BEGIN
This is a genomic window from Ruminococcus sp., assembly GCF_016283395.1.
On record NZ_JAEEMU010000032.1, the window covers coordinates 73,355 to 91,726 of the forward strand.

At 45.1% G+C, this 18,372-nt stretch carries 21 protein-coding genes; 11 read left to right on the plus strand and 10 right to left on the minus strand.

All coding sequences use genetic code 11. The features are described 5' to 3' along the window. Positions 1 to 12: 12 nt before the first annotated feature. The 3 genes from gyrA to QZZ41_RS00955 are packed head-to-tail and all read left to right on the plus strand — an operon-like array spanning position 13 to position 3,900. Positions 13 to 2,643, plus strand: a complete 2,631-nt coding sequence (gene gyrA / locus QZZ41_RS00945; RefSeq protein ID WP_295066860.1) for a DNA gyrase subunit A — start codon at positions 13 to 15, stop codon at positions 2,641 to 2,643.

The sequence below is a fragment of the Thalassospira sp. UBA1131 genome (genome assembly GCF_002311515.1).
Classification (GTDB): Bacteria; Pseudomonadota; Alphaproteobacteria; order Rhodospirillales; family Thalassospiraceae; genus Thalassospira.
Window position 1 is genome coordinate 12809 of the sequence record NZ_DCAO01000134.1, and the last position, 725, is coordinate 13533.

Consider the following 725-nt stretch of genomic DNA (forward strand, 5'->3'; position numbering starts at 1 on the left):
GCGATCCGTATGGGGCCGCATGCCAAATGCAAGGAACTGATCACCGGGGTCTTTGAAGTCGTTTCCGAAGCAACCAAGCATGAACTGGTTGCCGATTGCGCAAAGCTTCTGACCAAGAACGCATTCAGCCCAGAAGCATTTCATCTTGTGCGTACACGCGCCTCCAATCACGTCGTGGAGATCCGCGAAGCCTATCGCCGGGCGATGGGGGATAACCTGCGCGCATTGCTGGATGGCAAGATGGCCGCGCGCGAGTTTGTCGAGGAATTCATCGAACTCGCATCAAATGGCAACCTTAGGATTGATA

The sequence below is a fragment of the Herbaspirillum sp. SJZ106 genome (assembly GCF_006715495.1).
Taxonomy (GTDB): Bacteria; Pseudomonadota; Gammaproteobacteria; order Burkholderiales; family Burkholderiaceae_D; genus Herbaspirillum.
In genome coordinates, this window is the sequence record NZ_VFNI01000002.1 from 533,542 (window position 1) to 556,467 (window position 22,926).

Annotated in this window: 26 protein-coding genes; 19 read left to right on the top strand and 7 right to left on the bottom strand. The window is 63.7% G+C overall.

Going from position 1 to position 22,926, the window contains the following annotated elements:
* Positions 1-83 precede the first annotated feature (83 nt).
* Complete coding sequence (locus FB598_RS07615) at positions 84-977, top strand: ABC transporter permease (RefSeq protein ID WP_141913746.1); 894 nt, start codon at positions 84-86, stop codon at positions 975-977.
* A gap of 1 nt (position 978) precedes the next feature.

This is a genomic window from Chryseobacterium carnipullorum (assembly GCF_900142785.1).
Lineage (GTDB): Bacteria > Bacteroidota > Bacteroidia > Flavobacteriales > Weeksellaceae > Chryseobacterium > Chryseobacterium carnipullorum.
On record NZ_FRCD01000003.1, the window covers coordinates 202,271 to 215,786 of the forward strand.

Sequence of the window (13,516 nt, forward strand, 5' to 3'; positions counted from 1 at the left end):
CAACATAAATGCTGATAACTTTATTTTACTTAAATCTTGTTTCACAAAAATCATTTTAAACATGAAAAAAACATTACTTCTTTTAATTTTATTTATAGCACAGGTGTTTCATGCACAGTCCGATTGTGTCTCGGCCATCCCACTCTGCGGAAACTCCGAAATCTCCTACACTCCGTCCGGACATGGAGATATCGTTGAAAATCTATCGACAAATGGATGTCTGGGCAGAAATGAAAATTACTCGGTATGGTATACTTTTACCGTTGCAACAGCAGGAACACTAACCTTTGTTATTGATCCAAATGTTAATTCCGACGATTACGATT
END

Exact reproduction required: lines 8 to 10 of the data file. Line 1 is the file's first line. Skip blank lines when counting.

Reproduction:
Consider the following 725-nt stretch of genomic DNA (forward strand, 5'->3'; position numbering starts at 1 on the left):
GCGATCCGTATGGGGCCGCATGCCAAATGCAAGGAACTGATCACCGGGGTCTTTGAAGTCGTTTCCGAAGCAACCAAGCATGAACTGGTTGCCGATTGCGCAAAGCTTCTGACCAAGAACGCATTCAGCCCAGAAGCATTTCATCTTGTGCGTACACGCGCCTCCAATCACGTCGTGGAGATCCGCGAAGCCTATCGCCGGGCGATGGGGGATAACCTGCGCGCATTGCTGGATGGCAAGATGGCCGCGCGCGAGTTTGTCGAGGAATTCATCGAACTCGCATCAAATGGCAACCTTAGGATTGATA

The sequence below is a fragment of the Herbaspirillum sp. SJZ106 genome (assembly GCF_006715495.1).